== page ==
Six Common Bromeliad Varieties

Author: Celeste Booth13 Comments


Here is a great list of common bromeliad varieties…

  • CryptanthusCommon Name: Earth Star
  • Scientific Name: Cryptanthus
  • Characteristics: The Earth Star Bromeliad grows best under artificial lighting. Flowers appear off-white in color in most varieties.
  • Aechmea fasciataCommon Name: Urn Plant
  • Scientific Name: Aechmea fasciata
  • Characteristics: Foliage is a grayish green color, almost appearing to be covered in chalk. Pink bracts appear from the plants center and produces beautiful purple flowers.
  • Guzmania lingulataCommon Name: Scarlet Star
  • Scientific Name: Guzmania lingulata
  • Characteristics: Foliage is green. This bromeliad variety produces bright red bracts with small white flowers.
  • Vriesea splendensCommon Name: Flaming Sword
  • Scientific Name: Vriesea splendens
  • Characteristics: Foliage is a brown and green color. A ‘flaming’ red spike comes from the rosette topped with a bright yellow flower.
  • Neoregelia carolinaeCommon Name: Blushing Bromeliad
  • Scientific Name: Neoregelia carolinae
  • Characteristics: Foliage is green and white striped showing a bright pink coloration near the center for several months.
  • Tillandsia cyaneaCommon Name: Pink Quill
  • Scientific Name: Tillandsia cyanea
  • Characteristics: Prefers to grow with its roots uncovered or slightly covered with a moss type substance. The only watering this variety needs is a weekly misting. It features hot pink bracts and small purple flowers.

Photo credits
Cryptanthus: Chantal Wagner Kornin via
Aechmea: Kai Yan, Joseph Wong via
Guzmania: Mauricio Mercadante via
Vriesea: R_A_L via
Neoregelia: TANAKA Juuyoh via
Tillandsia: Jeffdelonge via

New Pro Containers

13 Responses to “Six Common Bromeliad Varieties”

  1. Debbie Huffman says:

    I think I have a striped blushing bromeliad, since bringing it home I have re potted it. It is in a clay type container, with container potting soil with extra pearlite added to make the soil lighter, not as heavy to smother the roots. The plant had a red flower in the center, the flower has since died. I currently have the plant in the bathroom and open the west facing blinds to give it light. It was looking kinda sick after I bought it, I don’t know if it is the soil, light, or combination. I tried moving it out on the porch, where it got sun in the afternoons. I live in Encinitas CA. The plants leaves are brown and dying at the tips, and the center of the plant is also turning brown, the leaves are not as dark green as they were when I first bought it. Any ideas?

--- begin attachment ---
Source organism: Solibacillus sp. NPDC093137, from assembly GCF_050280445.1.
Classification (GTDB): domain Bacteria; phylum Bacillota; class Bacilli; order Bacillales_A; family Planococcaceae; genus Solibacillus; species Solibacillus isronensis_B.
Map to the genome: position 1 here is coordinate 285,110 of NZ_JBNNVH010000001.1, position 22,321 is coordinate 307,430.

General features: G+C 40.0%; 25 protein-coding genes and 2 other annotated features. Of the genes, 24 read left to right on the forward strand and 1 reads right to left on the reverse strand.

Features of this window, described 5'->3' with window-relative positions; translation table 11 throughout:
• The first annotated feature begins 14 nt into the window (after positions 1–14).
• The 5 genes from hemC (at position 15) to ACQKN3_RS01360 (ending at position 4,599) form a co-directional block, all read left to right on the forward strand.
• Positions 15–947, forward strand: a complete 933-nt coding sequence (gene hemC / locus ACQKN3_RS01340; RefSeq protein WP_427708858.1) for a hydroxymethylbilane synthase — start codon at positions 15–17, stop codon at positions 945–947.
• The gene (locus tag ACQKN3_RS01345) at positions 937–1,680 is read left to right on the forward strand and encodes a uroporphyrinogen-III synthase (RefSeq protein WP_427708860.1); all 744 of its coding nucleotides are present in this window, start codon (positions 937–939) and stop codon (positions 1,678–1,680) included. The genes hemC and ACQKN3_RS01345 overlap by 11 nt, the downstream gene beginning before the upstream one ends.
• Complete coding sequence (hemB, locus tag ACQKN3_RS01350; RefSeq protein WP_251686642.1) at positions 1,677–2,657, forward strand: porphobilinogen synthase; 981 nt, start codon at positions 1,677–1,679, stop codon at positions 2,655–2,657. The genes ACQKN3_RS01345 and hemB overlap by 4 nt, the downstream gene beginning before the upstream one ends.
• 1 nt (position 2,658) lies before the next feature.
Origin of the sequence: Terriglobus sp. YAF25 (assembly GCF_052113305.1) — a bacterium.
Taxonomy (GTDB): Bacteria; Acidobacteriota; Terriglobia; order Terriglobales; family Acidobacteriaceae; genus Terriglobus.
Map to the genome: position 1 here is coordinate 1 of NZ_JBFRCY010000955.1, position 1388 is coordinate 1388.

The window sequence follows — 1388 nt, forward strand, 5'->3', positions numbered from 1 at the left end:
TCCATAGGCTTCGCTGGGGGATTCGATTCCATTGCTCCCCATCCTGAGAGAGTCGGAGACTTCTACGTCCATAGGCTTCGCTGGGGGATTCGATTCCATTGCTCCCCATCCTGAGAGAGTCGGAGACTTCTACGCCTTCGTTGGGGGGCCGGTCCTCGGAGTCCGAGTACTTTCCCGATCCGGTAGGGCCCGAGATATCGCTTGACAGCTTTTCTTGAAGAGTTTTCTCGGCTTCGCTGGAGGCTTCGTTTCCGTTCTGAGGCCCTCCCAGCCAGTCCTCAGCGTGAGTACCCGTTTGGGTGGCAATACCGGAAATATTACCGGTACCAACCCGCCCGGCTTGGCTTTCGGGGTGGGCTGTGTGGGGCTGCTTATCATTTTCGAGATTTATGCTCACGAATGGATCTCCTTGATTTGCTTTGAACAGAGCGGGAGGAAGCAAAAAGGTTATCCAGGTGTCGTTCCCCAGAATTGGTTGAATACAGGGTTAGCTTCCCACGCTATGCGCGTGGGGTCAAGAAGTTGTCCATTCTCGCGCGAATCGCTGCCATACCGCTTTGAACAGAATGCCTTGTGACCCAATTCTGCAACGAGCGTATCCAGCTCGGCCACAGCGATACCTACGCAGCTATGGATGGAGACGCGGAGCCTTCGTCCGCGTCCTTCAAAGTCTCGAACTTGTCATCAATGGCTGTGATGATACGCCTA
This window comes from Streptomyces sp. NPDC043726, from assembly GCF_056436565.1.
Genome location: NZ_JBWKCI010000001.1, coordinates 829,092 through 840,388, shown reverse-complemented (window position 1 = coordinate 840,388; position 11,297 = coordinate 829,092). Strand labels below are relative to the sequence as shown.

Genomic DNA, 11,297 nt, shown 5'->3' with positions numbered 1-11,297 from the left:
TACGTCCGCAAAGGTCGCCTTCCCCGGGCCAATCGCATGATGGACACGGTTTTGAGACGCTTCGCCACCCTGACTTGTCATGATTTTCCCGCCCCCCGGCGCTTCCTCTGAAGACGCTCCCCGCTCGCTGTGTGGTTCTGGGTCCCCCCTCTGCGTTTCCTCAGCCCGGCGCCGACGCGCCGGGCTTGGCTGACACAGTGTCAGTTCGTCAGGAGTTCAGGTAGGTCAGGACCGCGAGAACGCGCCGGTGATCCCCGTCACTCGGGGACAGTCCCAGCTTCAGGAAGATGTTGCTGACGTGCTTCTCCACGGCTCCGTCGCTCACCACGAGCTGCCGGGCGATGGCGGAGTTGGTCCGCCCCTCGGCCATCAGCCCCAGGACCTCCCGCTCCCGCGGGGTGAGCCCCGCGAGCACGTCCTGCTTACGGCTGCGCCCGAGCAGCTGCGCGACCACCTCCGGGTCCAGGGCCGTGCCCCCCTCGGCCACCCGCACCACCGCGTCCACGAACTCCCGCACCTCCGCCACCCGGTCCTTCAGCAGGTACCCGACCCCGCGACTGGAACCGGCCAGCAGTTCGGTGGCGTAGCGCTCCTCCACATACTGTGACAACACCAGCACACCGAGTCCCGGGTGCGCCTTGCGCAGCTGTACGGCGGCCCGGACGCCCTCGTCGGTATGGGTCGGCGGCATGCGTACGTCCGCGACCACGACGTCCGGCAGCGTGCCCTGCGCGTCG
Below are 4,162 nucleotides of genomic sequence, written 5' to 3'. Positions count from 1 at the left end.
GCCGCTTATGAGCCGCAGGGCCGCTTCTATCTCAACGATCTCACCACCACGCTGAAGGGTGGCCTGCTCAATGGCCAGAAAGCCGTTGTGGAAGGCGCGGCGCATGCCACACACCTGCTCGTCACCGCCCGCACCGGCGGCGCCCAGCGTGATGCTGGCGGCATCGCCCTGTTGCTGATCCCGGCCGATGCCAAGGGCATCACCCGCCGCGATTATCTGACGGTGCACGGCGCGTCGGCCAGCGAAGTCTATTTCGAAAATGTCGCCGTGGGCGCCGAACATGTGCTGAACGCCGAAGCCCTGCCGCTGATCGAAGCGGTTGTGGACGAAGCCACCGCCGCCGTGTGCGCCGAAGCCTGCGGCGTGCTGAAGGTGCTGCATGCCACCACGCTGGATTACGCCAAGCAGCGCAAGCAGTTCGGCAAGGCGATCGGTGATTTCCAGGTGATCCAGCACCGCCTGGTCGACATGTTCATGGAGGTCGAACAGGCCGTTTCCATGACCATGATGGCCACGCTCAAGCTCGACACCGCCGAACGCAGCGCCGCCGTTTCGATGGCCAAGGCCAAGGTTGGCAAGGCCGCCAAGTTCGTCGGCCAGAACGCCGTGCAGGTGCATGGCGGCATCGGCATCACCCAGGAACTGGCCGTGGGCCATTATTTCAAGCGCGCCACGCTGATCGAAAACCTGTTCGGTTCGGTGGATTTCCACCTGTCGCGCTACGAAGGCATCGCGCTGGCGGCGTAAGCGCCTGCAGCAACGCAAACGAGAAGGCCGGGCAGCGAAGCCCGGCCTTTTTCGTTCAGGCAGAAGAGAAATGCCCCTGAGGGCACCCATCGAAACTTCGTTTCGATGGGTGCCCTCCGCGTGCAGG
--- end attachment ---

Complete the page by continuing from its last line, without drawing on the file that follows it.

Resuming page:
Thank You

    1. Vicki Mills says:

      Debbie, what the people neglected to tell you is that bromeliads die after they flower. Now, this is not a bad thing if you are taking good care of it, and it is the type which throws off babies. I love bromeliads because they give me more plants. My all time high number is 9 babies from one that flowered. That is why it is important to continue to treat it well until you are sure it is completely dead. Don’t over water, but try to make sure their is always water in the bowl, the center of the plant. Don’t be surprised as it dies out from the center, you may even be able to twist the rotted center out and away from the babies. I wait to separate them from the “mother” when they are, in my estimation “teenagers, at least half the height of the mother.Some large, very expensive and showy Bromeliads, have already had the babies taken away and you are essentially buying a plant that is only there to bloom for you once, but don’t give up hope, until you can be certain that there are no babies coming out either inside the lower leaves of the “mother”, or under them. Good luck and please try to buy another bromeliad, only this time, look for signs of more than one life in a pot, or buy one that hasn’t bloomed yet, that way you can be sure there might be more life beyond the bloom. Hope this helps.